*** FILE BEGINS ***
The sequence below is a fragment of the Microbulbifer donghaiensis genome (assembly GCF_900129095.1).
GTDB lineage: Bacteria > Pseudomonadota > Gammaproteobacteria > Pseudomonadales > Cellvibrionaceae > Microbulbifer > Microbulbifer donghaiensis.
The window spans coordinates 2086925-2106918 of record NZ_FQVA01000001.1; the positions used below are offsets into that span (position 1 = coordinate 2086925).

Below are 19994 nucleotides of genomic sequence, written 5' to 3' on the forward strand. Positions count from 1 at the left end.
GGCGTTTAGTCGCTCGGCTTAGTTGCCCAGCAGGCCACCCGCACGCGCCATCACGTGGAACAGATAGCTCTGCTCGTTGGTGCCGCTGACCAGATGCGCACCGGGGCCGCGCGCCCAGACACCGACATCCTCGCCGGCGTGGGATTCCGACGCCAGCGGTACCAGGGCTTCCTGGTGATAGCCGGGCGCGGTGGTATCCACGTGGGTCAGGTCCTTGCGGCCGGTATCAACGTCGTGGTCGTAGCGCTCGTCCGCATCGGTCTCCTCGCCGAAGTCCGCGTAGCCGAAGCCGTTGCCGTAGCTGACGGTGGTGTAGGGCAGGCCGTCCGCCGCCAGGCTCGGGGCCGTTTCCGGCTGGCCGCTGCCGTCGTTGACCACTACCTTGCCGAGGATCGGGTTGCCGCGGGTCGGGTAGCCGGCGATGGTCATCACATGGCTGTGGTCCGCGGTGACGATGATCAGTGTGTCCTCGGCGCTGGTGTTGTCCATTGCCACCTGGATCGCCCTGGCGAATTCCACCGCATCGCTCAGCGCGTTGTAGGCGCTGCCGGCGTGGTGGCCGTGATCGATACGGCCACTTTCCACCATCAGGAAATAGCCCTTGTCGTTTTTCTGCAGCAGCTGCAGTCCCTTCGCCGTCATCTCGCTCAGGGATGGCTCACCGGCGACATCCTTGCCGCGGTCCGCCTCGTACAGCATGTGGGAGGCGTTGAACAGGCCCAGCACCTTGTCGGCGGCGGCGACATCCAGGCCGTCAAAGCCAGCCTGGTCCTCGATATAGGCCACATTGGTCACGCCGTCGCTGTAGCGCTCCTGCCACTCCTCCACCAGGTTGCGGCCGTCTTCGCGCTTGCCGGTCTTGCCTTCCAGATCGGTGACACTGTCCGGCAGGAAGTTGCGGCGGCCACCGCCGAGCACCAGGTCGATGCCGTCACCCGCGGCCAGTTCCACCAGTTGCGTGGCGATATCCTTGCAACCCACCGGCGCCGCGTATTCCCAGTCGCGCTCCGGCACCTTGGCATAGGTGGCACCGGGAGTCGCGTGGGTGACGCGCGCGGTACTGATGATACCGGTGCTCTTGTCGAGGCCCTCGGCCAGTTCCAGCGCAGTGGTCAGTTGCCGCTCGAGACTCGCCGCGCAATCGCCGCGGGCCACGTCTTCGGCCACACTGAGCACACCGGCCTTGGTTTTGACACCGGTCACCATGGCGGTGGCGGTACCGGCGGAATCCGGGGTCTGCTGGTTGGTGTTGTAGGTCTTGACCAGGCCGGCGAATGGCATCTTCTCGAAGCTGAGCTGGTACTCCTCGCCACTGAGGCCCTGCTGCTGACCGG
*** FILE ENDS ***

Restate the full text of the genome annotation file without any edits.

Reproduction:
The sequence below is a fragment of the Microbulbifer donghaiensis genome (assembly GCF_900129095.1).
GTDB lineage: Bacteria > Pseudomonadota > Gammaproteobacteria > Pseudomonadales > Cellvibrionaceae > Microbulbifer > Microbulbifer donghaiensis.
The window spans coordinates 2086925-2106918 of record NZ_FQVA01000001.1; the positions used below are offsets into that span (position 1 = coordinate 2086925).

Below are 19994 nucleotides of genomic sequence, written 5' to 3' on the forward strand. Positions count from 1 at the left end.
GGCGTTTAGTCGCTCGGCTTAGTTGCCCAGCAGGCCACCCGCACGCGCCATCACGTGGAACAGATAGCTCTGCTCGTTGGTGCCGCTGACCAGATGCGCACCGGGGCCGCGCGCCCAGACACCGACATCCTCGCCGGCGTGGGATTCCGACGCCAGCGGTACCAGGGCTTCCTGGTGATAGCCGGGCGCGGTGGTATCCACGTGGGTCAGGTCCTTGCGGCCGGTATCAACGTCGTGGTCGTAGCGCTCGTCCGCATCGGTCTCCTCGCCGAAGTCCGCGTAGCCGAAGCCGTTGCCGTAGCTGACGGTGGTGTAGGGCAGGCCGTCCGCCGCCAGGCTCGGGGCCGTTTCCGGCTGGCCGCTGCCGTCGTTGACCACTACCTTGCCGAGGATCGGGTTGCCGCGGGTCGGGTAGCCGGCGATGGTCATCACATGGCTGTGGTCCGCGGTGACGATGATCAGTGTGTCCTCGGCGCTGGTGTTGTCCATTGCCACCTGGATCGCCCTGGCGAATTCCACCGCATCGCTCAGCGCGTTGTAGGCGCTGCCGGCGTGGTGGCCGTGATCGATACGGCCACTTTCCACCATCAGGAAATAGCCCTTGTCGTTTTTCTGCAGCAGCTGCAGTCCCTTCGCCGTCATCTCGCTCAGGGATGGCTCACCGGCGACATCCTTGCCGCGGTCCGCCTCGTACAGCATGTGGGAGGCGTTGAACAGGCCCAGCACCTTGTCGGCGGCGGCGACATCCAGGCCGTCAAAGCCAGCCTGGTCCTCGATATAGGCCACATTGGTCACGCCGTCGCTGTAGCGCTCCTGCCACTCCTCCACCAGGTTGCGGCCGTCTTCGCGCTTGCCGGTCTTGCCTTCCAGATCGGTGACACTGTCCGGCAGGAAGTTGCGGCGGCCACCGCCGAGCACCAGGTCGATGCCGTCACCCGCGGCCAGTTCCACCAGTTGCGTGGCGATATCCTTGCAACCCACCGGCGCCGCGTATTCCCAGTCGCGCTCCGGCACCTTGGCATAGGTGGCACCGGGAGTCGCGTGGGTGACGCGCGCGGTACTGATGATACCGGTGCTCTTGTCGAGGCCCTCGGCCAGTTCCAGCGCAGTGGTCAGTTGCCGCTCGAGACTCGCCGCGCAATCGCCGCGGGCCACGTCTTCGGCCACACTGAGCACACCGGCCTTGGTTTTGACACCGGTCACCATGGCGGTGGCGGTACCGGCGGAATCCGGGGTCTGCTGGTTGGTGTTGTAGGTCTTGACCAGGCCGGCGAATGGCATCTTCTCGAAGCTGAGCTGGTACTCCTCGCCACTGAGGCCCTGCTGCTGACCGG